In light of the recent social unrest that is prevalent in the United States and globally, I am reminded of the effort and battles that my forefathers and ancestors endured to allow me to sit behind the desk of the District Attorney for the Fourth District of Mississippi. When you look across our Country, many people are upset, angry and feel a sense of displeasure with our Country.
In times like this, a statement made by Tuskegee Airman Colonel Benjamin O. Davis often comes to mind, “There is no greater conflict within me than how I feel about my country and how my country feels about me?
Student Non-violence Coordinating Committee (SNCC) was founded on the principles of nonviolent social justice with a mind towards gaining voter rights for all people. Somewhere along the way, citizens have lost sight of one of the most important ways that you can impact policy and procedures within your community. VOTE!!!!
For many Americans, they think they have lost this right to vote due to previous transgressions, but they are misinformed. Under the laws of the State of Mississippi, convicted felons maintain the right to vote unless they have been previously convicted of one of the 22 Disenfranchising Crimes. If an individual has been convicted of any crime outside of the enumerated 22, they still maintain the right to vote in the State of Mississippi. This holds true whether the election is for local office, statewide office, or even a national office such as the 2020 Presidential election. The 22 felony convictions for which you lose the right to vote in Mississippi include the following:
2. Armed Robbery
7. Felony Bad Check
8. Felony Shoplifting
12. Obtaining Money or Goods via False Pretenses
15. Receiving Stolen Property
18. Timber Larceny
19. Unlawful Taking of Motor Vehicle
20. Statutory Rape
22. Larceny Under Lease or Rental Agreement
The biggest threat to progress in life is ignorance. I implore all citizens, whether completely law abiding or those that have had previous transgressions to know their rights and not be afraid to stand up for their God given rights in this country.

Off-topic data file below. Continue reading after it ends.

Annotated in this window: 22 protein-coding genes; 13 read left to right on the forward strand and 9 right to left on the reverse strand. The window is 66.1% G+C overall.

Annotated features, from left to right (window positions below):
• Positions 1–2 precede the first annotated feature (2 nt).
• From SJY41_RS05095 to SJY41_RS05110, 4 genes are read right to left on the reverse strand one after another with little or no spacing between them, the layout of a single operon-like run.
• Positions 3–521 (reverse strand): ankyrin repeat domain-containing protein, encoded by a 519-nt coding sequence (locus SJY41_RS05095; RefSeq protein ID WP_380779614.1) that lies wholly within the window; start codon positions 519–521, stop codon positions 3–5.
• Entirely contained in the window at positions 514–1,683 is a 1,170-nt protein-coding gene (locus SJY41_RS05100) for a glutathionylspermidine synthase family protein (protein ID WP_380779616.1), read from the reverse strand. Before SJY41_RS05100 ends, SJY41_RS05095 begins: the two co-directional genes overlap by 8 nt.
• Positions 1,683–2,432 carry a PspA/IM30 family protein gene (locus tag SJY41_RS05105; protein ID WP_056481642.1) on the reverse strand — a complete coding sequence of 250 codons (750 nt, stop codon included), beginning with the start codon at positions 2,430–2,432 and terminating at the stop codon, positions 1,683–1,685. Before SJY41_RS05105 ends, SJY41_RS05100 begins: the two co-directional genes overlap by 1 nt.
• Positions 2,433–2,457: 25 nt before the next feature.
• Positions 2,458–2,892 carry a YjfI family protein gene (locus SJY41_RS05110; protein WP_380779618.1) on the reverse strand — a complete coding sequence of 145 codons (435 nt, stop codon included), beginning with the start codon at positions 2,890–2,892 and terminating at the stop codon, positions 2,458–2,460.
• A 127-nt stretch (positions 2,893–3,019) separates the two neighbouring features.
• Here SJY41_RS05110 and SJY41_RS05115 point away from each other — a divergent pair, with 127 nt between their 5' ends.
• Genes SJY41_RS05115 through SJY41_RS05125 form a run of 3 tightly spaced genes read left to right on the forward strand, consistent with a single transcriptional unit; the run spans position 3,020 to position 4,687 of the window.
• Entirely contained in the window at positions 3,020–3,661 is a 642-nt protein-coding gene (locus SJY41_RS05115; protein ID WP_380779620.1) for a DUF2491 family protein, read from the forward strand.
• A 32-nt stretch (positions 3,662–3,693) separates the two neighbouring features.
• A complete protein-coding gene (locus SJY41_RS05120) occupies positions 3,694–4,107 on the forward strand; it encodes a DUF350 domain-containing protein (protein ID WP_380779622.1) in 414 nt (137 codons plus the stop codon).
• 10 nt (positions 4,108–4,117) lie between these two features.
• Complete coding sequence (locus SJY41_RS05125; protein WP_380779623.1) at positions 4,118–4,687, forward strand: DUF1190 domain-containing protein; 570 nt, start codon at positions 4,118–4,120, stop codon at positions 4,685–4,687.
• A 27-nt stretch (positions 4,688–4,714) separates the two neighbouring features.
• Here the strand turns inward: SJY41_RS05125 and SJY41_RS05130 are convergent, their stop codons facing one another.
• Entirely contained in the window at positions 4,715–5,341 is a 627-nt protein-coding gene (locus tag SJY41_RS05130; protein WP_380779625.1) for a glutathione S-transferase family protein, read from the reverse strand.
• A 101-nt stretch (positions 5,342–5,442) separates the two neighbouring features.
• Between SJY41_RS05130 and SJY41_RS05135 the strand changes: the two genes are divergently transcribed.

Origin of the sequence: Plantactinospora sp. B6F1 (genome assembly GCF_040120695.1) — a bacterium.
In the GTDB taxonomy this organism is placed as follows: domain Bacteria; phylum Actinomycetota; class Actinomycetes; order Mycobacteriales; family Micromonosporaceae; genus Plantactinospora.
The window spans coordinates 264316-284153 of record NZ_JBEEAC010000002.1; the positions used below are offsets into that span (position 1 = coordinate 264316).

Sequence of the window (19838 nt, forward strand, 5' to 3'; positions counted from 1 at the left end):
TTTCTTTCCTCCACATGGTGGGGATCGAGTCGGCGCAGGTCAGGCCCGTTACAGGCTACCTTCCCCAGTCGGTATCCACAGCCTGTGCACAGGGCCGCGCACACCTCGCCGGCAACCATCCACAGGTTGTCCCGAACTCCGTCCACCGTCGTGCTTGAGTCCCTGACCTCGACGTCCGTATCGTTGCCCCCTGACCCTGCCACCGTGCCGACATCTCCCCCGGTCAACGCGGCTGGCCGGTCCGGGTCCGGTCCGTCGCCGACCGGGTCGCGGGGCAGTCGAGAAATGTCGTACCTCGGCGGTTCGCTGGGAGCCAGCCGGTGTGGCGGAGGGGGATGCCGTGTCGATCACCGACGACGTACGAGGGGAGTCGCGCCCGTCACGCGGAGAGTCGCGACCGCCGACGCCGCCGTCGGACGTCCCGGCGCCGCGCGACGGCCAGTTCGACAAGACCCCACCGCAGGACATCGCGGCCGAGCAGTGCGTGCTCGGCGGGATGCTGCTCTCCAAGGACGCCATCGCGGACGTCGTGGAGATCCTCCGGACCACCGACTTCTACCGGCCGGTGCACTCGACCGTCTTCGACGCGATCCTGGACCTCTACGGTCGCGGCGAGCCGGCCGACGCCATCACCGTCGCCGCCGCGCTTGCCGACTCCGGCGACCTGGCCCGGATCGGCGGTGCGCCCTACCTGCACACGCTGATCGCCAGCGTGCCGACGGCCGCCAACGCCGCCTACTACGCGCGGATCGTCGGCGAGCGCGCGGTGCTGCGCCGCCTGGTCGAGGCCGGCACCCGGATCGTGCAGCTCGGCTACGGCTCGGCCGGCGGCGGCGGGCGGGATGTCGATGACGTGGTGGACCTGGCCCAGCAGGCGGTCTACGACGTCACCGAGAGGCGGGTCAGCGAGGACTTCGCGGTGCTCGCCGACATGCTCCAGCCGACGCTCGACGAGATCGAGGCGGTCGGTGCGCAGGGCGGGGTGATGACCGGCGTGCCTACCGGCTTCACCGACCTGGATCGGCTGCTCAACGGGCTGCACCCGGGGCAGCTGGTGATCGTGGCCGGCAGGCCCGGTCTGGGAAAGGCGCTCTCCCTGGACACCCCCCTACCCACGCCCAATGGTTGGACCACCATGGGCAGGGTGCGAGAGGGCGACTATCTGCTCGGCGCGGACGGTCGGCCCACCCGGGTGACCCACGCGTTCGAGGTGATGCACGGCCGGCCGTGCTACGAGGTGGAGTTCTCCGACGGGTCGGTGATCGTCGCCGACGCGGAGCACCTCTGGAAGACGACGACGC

Beginning on August 1, 2020, you will be able to review and utilize sample documents to expunge any charges, arrests, and in some cases a conviction where the law allows. See msdeltada.com for more details.
Pursuant to Mississippi Code sections 99-15-26 and 99-19-71, defendants can have their records expunged for various reasons. Some of which include being arrested or charged but never convicted; having completed court ordered conditions where the defendant was never adjudicated guilty such as completing a drug court program, a non-adjudication program or a diversion program; or for even having a felony conviction for a crime that is expungable under Mississippi law.
In the State of Mississippi, citizens are allowed expungement of one conviction after five years has passed since being convicted on the condition that all court imposed terms are met and as long as that crime was not one listed in Mississippi Code 99-19-71 (2)(a) which explicitly lists which crimes are not allowed to be expunged under Mississippi law. Those crimes include:
(i) A crime of violence as provided in Section 97-3-2;
(ii) Arson, first degree as provided in Sections 97-17-1 and 97-17-3;
(iii) Trafficking in controlled substances as provided in Section 41-29-139;
(iv) A third, fourth or subsequent offense DUI as provided in Section 63-11- 30(2)(c) and (2)(d);
(v) Felon in possession of a firearm as provided in Section 97-37-5;
(vi) Failure to register as a sex offender as provided in Section 45-33-33;
(vii) Voyeurism as provided in Section 97-29-61;
(viii) Witness intimidation as provided in Section 97-9-113;
(ix) Abuse, neglect or exploitation of a vulnerable person as provided in Section 43-47- 19; or
(x) Embezzlement as provided in Sections 97-11-25 and 97-23-19
On my website, msdeltada.com, you will be able to review the relevant laws and documents necessary to achieve an expungement of their record when allowed under the laws of Mississippi. It is my hope that every citizen who desires to clean their record will do so and that every citizen that desires to vote will do so in every election.
America declared itself an independent nation on July 4, 1776. African Americans were finally notified of their freedom on June 19, 1865 even though the Emancipation Proclamation was signed on January 1, 1863. In 1870, the 15th Amendment to the U.S. Constitution guaranteed that no one could be denied or abridged their right to vote by the United States nor any state based on race, color, or previous condition of servitude.
With that said, if any citizen truly wants to be the Change Agent that they consider themselves to be, then they should do what is necessary and exercise their God given right to vote. As Barack Obama stated at the 2016 National Convention, “Don’t Boo, VOTE!”
Contact: W. Dewayne Richardson District Attorney, Fourth Circuit Court District | 662-378-2105